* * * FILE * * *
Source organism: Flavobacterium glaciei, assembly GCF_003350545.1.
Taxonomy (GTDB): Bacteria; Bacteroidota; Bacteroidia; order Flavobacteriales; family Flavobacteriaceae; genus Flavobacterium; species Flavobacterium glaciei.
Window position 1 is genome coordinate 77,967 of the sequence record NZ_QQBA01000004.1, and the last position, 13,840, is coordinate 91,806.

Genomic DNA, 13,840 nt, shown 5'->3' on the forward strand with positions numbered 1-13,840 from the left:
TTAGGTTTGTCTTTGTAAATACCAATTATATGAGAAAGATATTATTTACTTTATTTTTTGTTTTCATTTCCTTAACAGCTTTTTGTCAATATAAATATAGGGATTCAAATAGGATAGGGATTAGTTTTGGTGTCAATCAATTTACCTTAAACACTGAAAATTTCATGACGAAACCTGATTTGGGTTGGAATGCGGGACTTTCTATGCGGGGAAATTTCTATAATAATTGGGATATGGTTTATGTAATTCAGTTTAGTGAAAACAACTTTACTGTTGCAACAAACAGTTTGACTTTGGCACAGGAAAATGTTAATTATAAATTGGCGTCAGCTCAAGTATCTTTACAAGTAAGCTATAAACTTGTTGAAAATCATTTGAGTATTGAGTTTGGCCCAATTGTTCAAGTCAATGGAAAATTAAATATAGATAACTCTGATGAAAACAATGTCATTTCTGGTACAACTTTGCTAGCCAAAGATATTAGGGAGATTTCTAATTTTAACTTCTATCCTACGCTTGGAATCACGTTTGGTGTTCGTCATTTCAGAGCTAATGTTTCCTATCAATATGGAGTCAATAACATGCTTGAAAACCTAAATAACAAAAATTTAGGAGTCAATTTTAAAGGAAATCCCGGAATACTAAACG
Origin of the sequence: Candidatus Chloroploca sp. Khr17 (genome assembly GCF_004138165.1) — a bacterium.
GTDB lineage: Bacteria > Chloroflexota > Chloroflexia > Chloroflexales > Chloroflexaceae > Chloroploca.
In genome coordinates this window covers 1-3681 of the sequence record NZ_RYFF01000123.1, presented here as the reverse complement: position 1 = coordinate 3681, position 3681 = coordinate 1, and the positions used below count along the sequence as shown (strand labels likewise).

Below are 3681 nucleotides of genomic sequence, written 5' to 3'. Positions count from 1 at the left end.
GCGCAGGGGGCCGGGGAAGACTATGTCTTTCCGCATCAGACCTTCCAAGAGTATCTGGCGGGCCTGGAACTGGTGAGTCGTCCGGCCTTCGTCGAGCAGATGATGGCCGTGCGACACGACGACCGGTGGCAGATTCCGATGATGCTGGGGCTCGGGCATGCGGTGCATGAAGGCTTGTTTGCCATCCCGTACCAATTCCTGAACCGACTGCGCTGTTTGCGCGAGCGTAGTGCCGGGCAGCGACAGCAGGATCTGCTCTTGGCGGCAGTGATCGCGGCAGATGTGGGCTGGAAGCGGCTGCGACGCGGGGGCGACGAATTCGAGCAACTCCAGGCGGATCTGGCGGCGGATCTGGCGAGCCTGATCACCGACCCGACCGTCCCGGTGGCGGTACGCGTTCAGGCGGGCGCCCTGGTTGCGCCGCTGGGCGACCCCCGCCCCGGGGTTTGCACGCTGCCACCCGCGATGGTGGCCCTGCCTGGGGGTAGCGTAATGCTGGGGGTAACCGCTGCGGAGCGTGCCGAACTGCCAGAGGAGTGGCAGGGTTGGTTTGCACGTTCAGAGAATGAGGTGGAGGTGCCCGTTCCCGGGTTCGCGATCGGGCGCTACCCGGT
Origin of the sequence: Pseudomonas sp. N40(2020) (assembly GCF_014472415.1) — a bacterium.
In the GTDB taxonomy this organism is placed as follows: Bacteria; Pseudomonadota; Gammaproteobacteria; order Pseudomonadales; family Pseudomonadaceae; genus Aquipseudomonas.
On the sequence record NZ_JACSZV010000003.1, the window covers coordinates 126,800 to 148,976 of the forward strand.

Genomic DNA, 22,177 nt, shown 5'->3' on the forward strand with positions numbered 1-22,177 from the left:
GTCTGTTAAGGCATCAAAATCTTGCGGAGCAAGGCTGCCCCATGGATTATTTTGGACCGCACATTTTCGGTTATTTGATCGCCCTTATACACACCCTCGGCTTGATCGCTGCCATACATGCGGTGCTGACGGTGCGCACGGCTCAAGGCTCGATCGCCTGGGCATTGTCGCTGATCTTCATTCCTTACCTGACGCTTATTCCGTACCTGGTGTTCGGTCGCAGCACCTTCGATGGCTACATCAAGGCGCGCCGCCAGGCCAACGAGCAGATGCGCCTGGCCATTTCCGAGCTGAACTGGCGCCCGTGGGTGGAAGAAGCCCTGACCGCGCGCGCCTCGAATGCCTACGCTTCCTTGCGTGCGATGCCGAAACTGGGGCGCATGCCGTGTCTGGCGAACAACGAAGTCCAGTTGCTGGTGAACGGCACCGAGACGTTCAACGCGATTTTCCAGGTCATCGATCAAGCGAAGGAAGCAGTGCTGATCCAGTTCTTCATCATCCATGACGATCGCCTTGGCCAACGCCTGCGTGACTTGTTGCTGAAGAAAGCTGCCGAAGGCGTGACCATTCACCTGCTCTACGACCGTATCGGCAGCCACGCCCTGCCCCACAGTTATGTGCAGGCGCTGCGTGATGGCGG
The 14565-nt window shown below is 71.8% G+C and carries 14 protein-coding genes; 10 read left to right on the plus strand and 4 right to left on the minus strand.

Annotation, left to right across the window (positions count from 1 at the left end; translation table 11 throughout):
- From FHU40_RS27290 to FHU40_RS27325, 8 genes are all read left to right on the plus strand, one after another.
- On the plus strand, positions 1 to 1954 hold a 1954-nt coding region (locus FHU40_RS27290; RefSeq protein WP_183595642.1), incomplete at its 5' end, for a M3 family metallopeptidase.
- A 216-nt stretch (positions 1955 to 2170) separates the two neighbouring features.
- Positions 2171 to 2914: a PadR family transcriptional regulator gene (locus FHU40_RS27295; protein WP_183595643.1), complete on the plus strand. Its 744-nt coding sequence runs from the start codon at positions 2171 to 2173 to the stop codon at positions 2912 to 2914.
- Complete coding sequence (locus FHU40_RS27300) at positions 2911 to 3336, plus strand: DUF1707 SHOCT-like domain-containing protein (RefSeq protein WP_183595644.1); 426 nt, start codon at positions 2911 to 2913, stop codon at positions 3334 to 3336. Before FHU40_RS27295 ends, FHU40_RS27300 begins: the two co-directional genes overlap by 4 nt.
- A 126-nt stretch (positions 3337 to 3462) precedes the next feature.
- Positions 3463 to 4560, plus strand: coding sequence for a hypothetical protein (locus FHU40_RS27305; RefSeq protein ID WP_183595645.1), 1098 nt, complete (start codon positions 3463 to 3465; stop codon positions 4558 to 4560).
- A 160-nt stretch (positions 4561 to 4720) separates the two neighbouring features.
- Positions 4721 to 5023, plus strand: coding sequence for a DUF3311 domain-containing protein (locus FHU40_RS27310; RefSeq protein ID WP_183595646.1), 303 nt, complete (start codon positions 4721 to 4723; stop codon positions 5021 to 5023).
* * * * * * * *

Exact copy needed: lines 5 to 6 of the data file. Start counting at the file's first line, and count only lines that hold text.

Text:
TTAGGTTTGTCTTTGTAAATACCAATTATATGAGAAAGATATTATTTACTTTATTTTTTGTTTTCATTTCCTTAACAGCTTTTTGTCAATATAAATATAGGGATTCAAATAGGATAGGGATTAGTTTTGGTGTCAATCAATTTACCTTAAACACTGAAAATTTCATGACGAAACCTGATTTGGGTTGGAATGCGGGACTTTCTATGCGGGGAAATTTCTATAATAATTGGGATATGGTTTATGTAATTCAGTTTAGTGAAAACAACTTTACTGTTGCAACAAACAGTTTGACTTTGGCACAGGAAAATGTTAATTATAAATTGGCGTCAGCTCAAGTATCTTTACAAGTAAGCTATAAACTTGTTGAAAATCATTTGAGTATTGAGTTTGGCCCAATTGTTCAAGTCAATGGAAAATTAAATATAGATAACTCTGATGAAAACAATGTCATTTCTGGTACAACTTTGCTAGCCAAAGATATTAGGGAGATTTCTAATTTTAACTTCTATCCTACGCTTGGAATCACGTTTGGTGTTCGTCATTTCAGAGCTAATGTTTCCTATCAATATGGAGTCAATAACATGCTTGAAAACCTAAATAACAAAAATTTAGGAGTCAATTTTAAAGGAAATCCCGGAATACTAAACG
Origin of the sequence: Candidatus Chloroploca sp. Khr17 (genome assembly GCF_004138165.1) — a bacterium.